It's Armistice Day...

Wednesday, November 11, 2009

It's Armistice Day... be sure to stop a moment around 11:00 am and thank a Vet.

And it's appropriate to mount a photograph, circa 1944, of a patriotic local gal, Dorothy Overton, and a serviceman from Michigan, Andy Wind, on the edge of the Village Green in front of one of my favorite spots to visit when I was in my early single digits.

Memorial Triptych on the Village Green, 1942-1950

That was an important local landmark for me, for as long as my Dad's name was still there in blue and white, he would have a chance to re­turn home... unlike those in gold with black such as Bruce Kavan and Ralph Fountain who were killed in action.

(All the names are on the Village Website as part of a project Ham Andon and I did some years ago.)

That memorial triptych was taken down around the time of the Korean War, and in its stead was built the War Memorial Ambulance Build­ing on Mill Road, where George Vickers now has his business.

Another little piece of the Village in which I was raised, gone like "Num-ber please" and a nickel phosphate at Sheeley's soda fountain.

Thank a Vet!


1. EastEnd68 said...

Thank you for the reminder

2. Paul Haines said...


3. Hampton West said...

Nice touch. Least we forget. God bless them all.

4. Carpetbagger said...

I always wonder about a plaque bearing the name of Stanley C. Mill that was tacked to the wall of his men's club "shed." I knew it wouldn't have come from an office door! Mystery solved and yes, blue and white. God Bless our Vets!

Don't know what "shed" you're referencing, but it sounds like that plaque could have come off the original triptych... when it was decommissioned, of course.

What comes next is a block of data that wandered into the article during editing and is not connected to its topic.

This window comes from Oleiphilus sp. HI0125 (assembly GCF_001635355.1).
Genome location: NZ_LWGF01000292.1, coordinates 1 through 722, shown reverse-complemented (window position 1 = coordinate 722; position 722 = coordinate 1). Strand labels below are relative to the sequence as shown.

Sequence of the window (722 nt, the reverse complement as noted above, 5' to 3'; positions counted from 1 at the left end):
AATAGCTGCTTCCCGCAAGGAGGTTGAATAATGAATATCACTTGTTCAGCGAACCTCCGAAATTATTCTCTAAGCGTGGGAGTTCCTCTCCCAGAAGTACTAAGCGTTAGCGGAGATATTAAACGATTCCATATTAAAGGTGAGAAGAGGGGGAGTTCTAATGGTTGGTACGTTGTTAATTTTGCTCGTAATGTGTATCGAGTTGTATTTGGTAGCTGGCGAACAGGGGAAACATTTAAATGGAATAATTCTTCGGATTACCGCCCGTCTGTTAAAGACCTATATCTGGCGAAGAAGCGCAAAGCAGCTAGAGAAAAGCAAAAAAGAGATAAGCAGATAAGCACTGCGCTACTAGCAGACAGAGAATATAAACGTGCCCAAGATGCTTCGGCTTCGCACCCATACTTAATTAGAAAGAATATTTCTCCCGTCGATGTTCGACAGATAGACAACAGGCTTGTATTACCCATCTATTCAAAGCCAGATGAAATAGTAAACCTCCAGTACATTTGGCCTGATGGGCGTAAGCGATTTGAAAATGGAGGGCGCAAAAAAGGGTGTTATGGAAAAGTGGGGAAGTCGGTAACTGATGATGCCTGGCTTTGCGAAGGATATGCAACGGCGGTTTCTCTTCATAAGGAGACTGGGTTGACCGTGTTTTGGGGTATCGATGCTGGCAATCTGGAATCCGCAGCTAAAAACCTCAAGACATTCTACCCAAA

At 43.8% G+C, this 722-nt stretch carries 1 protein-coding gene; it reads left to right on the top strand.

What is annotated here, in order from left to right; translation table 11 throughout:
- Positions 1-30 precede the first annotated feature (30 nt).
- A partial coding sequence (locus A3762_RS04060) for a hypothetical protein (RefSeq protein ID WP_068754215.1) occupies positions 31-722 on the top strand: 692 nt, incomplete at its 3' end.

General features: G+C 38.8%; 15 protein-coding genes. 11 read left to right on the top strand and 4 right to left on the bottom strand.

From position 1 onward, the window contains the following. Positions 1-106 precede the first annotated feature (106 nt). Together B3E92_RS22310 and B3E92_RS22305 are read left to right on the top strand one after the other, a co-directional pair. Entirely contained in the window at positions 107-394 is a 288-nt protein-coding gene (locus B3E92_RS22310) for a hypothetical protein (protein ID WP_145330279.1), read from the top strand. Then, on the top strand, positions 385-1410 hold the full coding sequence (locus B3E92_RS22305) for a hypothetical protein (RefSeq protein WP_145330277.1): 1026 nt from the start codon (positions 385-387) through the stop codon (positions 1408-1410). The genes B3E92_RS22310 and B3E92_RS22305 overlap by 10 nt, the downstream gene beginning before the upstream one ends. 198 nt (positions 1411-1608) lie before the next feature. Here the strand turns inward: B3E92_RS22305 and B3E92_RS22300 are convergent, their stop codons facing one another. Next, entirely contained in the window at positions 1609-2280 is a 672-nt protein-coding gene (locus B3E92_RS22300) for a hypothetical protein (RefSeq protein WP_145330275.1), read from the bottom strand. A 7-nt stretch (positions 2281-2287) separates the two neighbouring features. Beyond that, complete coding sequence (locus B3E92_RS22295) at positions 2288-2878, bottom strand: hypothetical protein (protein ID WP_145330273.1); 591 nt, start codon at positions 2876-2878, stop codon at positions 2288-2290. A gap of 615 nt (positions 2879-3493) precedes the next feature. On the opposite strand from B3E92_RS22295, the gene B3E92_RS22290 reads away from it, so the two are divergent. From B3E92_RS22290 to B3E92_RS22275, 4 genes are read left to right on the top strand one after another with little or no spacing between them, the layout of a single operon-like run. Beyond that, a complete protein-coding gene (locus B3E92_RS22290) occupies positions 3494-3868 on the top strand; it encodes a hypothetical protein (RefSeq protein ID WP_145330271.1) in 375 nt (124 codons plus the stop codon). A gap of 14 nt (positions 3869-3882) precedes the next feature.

– Dean

5. Carpetbagger said...

Definitely came off that triptych; this plaque looks just like the others. Stan saved everything! Thanks for posting the pic. Another gold and black would be Rodney Dayton, brother to Victor who owned the market after Gelston Walters retired.

Never knew Rodney, of course... he didn't come home.

Lotta great old names listed on that memorial, everyone from Norrie Abbott to Joe Zaneski. It's good to remember this on this day.

6. Bill Kavan said...

Nice Post, Dean!

7. Tugboat Bertha said...

Your last sentence: "Another piece of the Village in which I was raised gone like 'Num-ber please'..." really resonated. And I think of Quiogue, and Quogue, and Tiana and Aspatuck, names that newcomers consistently mispronounce, and I realize that when all of us old timers are gone nothing will be the way it was. Even the sounds of these precious local names will disappear with us.

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